|dc.contributor.advisor||Lewis, Melissa Geane.||
|dc.creator||Kizungu, Dieu-Donne Mushamalirwa.||
|dc.description||Thesis (LL.M.)-University of KwaZulu-Natal, Pietermaritzburg, 2012.||en
|dc.description.abstract||Prior to the commencement of the Convention on Biological Diversity (CBD), genetic
resources were considered to be the common heritage of mankind; this principle gave
the right to developed countries to obtain and freely use the genetic material of developing countries.
Growing concern over the controversial ‘free access’ system and the monopolization of
benefits led to the negotiation of an international treaty, the CBD, to regulate access to
genetic resources and the sharing of benefits resulting from the utilisation of such resources.
The CBD makes some important innovations. It recognizes that the authority to
determine access to genetic resources depends on national governments and is subject to
national legislation. Thus, the CBD recognizes state sovereignty over genetic resources
and institutes the principles of Prior informed Consent (PIC), Mutually Agreed Terms and Benefit-Sharing.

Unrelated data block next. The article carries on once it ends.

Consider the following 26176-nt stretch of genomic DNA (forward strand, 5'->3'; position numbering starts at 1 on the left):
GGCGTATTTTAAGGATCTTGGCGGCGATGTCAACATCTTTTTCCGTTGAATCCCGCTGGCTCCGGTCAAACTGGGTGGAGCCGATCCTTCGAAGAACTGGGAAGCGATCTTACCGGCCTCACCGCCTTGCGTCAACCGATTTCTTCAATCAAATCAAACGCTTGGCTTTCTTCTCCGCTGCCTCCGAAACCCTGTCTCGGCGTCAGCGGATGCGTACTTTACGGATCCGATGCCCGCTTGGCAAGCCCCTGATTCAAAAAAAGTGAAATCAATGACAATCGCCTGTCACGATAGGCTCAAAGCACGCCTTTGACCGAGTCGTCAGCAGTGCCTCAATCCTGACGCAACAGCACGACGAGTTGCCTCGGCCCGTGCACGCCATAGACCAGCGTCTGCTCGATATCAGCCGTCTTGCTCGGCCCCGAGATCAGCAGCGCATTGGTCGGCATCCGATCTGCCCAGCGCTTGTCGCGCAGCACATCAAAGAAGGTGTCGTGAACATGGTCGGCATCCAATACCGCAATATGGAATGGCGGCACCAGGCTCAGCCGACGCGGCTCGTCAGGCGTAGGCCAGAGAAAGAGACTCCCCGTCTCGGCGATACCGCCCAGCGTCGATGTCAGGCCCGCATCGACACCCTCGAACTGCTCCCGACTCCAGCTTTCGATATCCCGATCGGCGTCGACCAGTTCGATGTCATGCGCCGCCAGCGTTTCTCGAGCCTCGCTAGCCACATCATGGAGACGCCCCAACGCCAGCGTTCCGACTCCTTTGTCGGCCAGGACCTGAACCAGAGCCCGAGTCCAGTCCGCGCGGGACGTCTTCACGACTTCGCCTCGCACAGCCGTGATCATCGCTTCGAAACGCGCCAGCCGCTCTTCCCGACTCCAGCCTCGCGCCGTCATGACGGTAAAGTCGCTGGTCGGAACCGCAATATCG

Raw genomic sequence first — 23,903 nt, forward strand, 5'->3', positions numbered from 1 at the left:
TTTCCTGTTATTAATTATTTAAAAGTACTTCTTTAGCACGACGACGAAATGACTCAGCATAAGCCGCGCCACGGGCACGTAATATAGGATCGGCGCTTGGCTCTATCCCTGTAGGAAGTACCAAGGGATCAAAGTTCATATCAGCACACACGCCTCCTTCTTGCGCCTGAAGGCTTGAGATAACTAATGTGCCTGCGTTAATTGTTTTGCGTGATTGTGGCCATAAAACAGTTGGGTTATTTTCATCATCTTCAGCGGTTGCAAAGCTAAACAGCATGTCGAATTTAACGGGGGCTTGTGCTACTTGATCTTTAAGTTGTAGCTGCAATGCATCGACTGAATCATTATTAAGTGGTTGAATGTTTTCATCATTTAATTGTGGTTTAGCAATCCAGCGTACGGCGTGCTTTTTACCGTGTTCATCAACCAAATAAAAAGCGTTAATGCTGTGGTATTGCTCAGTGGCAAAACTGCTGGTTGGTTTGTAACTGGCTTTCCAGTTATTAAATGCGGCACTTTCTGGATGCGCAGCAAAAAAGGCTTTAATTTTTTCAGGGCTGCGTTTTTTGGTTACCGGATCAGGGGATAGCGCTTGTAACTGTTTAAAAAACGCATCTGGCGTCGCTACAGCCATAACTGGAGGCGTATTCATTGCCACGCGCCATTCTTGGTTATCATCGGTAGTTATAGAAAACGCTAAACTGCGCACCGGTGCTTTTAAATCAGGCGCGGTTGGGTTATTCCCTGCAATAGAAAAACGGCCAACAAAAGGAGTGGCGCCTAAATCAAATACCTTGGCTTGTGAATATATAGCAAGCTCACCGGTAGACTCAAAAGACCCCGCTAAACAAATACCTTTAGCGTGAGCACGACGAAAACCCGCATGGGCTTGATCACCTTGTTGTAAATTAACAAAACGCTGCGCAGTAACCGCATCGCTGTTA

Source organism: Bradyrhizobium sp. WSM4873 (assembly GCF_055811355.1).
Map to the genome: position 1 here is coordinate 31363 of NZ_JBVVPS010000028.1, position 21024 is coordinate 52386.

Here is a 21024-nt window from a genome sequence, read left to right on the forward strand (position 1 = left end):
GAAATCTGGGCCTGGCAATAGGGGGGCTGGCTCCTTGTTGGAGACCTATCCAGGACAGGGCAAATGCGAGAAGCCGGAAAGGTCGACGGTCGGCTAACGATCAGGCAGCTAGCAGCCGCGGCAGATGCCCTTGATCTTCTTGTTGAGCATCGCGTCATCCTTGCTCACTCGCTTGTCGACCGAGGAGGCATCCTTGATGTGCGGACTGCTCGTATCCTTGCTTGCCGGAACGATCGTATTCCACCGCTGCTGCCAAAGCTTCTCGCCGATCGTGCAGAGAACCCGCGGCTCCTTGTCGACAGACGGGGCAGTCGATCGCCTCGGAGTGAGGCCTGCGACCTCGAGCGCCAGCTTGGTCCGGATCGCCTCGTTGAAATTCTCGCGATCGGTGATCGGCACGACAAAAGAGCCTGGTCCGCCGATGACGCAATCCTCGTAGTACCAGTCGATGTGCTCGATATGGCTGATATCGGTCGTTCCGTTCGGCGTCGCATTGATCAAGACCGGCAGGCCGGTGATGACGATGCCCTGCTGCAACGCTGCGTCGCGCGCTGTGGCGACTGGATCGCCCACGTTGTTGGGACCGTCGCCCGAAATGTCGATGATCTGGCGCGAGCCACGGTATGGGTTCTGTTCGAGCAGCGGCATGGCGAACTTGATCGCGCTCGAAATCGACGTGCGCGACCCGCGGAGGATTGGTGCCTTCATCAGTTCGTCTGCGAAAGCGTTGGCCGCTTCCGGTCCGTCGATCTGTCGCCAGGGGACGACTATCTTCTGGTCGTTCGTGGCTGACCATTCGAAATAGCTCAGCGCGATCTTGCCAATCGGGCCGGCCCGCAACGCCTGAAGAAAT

However, the CBD and other international instruments relating to genetic resources
have not had the desired effect of preventing the misappropriation of genetic resources
and associated traditional knowledge (TK). Developing countries suffered and continue
to suffer from the piracy of their resources. This state of affairs has led to the recent
adoption of the ‘Nagoya Protocol on Access to Genetic Resources and the Fair and Equitable Sharing of Benefits Arising from their Utilization to The Convention on Biological Diversity,’ (2010 Nagoya Protocol).
This dissertation will consider the contribution of the Nagoya Protocol to the existing
global and regional instruments concerning the access and benefit sharing of genetic
resources. After explaining the gaps in the existing instruments, it will explore whether the Protocol is a miracle solution to the recurrent concern over misappropriation of genetic resources from biologically rich countries, or whether there is still much work to do to sort out this problem.||en
|dc.subject||Convention on Biological Diversity (1992). Protocols, etc., 2010 Oct. 29.||en
|dc.subject||Biodiversity conservation--Law and legislation.||en
|dc.title||Access to genetic resources and sharing of benefits arising out of their utilization : a critical analysis of the contribution of the Nagoya Protocol to the existing international regime on access and benefit-sharing.||en